“They came and saw where Jesus was staying, and they remained with him that day.”
Near the beginning of John’s Gospel, we find people making their way to Jesus. He doesn’t seem to seek them out, as he does in the other Gospels. Instead, they seem to be drawn to him.
John the Baptist has pointed him out. “The Lamb of God” he calls him, but it’s an enigmatic title. Lambs were for sacrifice, associated particularly with the Passover festival , that great moment when the people of Israel remembered the time they had been led from slavery in Egypt to freedom in the Promised Land. The Passover festival was a great time of rejoicing for the people, but not such good news for the lamb. What is John saying about this man? Who is he? What is he going to do? Why will it matter? Nothing is clear to these followers of John, but they want to know more.
So off they go after him, following at a distance it seems. Maybe they want to be noticed, maybe they don’t, but Jesus realises they are there and turns around to talk to them. “What are you looking for?” he asks. Their answer sounds a bit odd. “Where are you staying?” It sounds as if he has caught them off guard, as if they are a bit lost for words. They don’t ask him who he is or why he has come or what he has come to teach. As answers go, it is a bit inane – what difference does it make where he is staying?
Jesus could have answered by simply giving them his address – “third house on the right beyond the butchers shop,” or wherever it was. But he doesn’t. He hears what they mean rather than just what they say. He hears the hunger lurking under the surface of this apparently trivial question. He knows them better than they know themselves.
Their deepest need isn’t to know where he is; it is to be where he is. That is a whole different thing.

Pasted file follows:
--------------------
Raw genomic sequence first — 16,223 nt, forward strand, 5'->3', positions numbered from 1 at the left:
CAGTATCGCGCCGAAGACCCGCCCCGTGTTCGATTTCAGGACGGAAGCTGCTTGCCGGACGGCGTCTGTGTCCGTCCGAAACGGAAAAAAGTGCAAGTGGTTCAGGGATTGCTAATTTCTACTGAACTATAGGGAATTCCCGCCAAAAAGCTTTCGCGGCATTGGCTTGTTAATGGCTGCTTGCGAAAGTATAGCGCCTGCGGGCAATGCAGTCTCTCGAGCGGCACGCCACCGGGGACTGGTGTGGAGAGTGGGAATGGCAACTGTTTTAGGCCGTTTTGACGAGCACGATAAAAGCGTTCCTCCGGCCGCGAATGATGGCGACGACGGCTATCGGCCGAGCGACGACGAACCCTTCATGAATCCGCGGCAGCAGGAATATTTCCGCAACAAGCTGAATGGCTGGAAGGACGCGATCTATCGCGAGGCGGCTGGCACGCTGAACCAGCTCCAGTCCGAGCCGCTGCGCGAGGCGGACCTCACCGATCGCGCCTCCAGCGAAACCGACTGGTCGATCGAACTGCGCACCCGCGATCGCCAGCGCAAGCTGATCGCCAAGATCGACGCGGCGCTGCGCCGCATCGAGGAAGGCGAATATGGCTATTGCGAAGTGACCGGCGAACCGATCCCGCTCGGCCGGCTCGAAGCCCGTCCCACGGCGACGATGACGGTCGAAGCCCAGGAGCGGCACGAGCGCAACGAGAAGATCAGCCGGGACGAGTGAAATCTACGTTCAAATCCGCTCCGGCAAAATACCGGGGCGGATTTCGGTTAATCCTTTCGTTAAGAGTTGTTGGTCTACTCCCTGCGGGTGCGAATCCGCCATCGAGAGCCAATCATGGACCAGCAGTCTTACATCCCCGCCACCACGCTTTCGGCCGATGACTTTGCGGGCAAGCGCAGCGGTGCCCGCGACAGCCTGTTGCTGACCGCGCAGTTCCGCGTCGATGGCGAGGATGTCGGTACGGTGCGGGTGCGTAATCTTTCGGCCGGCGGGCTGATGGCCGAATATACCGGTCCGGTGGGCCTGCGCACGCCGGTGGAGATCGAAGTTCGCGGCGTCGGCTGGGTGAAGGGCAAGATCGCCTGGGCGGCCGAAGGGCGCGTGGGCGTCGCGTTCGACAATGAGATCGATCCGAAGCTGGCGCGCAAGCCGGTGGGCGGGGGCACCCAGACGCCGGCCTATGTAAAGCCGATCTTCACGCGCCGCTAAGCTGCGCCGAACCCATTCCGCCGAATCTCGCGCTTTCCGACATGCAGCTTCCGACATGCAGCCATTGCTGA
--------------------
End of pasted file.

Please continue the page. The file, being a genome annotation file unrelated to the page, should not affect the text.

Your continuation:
Knowing where Jesus is, knowing about him, is something we can do from a distance, without getting involved. If these men had had his address they could have said “Ok, fine – we’ll drop in sometime” and never done it. We can study the theological literature about Jesus, listen to the sermons and debate our opinions without ever being touched by him personally. But Christian faith calls us to more than that, just as Jesus calls these disciples to more than simply knowing his address.
“Come and see”, he says them. And they do, “remaining with him that day”. It was about four o’clock when they were invited to go with him, so we have to assume they sat with him as dusk fell and night came. What did they do? Well, I am sure they talked – about God, about themselves, about him. I am sure they shared ideas and argued about theology. But if they “remained with him that day” they must also have prepared a meal, chopped the onions, cooked the bread, done the washing up, lit the lamps, stoked the fire, all the everyday things that people do when they spend a decent length of time together. As well as the talk there must have been silences, as well as the deep theological stuff there must have been small talk – “pass the salt”, “mind that chair- it’s a bit rickety”. Maybe there were other people around too, family members and friends dropping in and out, making them welcome, joining in the discussion or just wanting to know when dinner would be ready.
The joy of this image of these two men “remaining” with Jesus, for me, is as much in its ordinariness, its picture of Jesus simply being with these two curious disciples of John, letting them see him as he was in all his raw humanity, letting him see their raw humanity too.
The word “remain” in this story – “they remained with him” – is translated in some versions as “abide”. There’s quite a lot later on in John’s Gospel about “abiding”. At the Last Supper, Jesus tells his disciples that they need to “abide in him” and let him “abide in them”, just as he “abides” in his Father. He uses the image of a vine, with branches grafted onto it, with the life of the parent plant flowing through them. It’s no good if those branches are just tied on for an hour or two now and then, though. For a graft to take it has to be permanent, abiding.
It’s the same for us. We are invited first to “come and see”, but the hope Jesus has is that having “come and seen” we will then remain and abide. God calls us, says St Paul, “into the fellowship of his Son”. His invitation to us is to share his life, and let him share ours, day by day, on Monday mornings as well as Sunday nights; in the ordinary things we do as well as the special things.
In the silence tonight, let’s imagine ourselves in that house with Jesus, making ourselves at home with him, just as he hopes we will do. How do we feel about “abiding” and “remaining” with him, and letting him remain with us.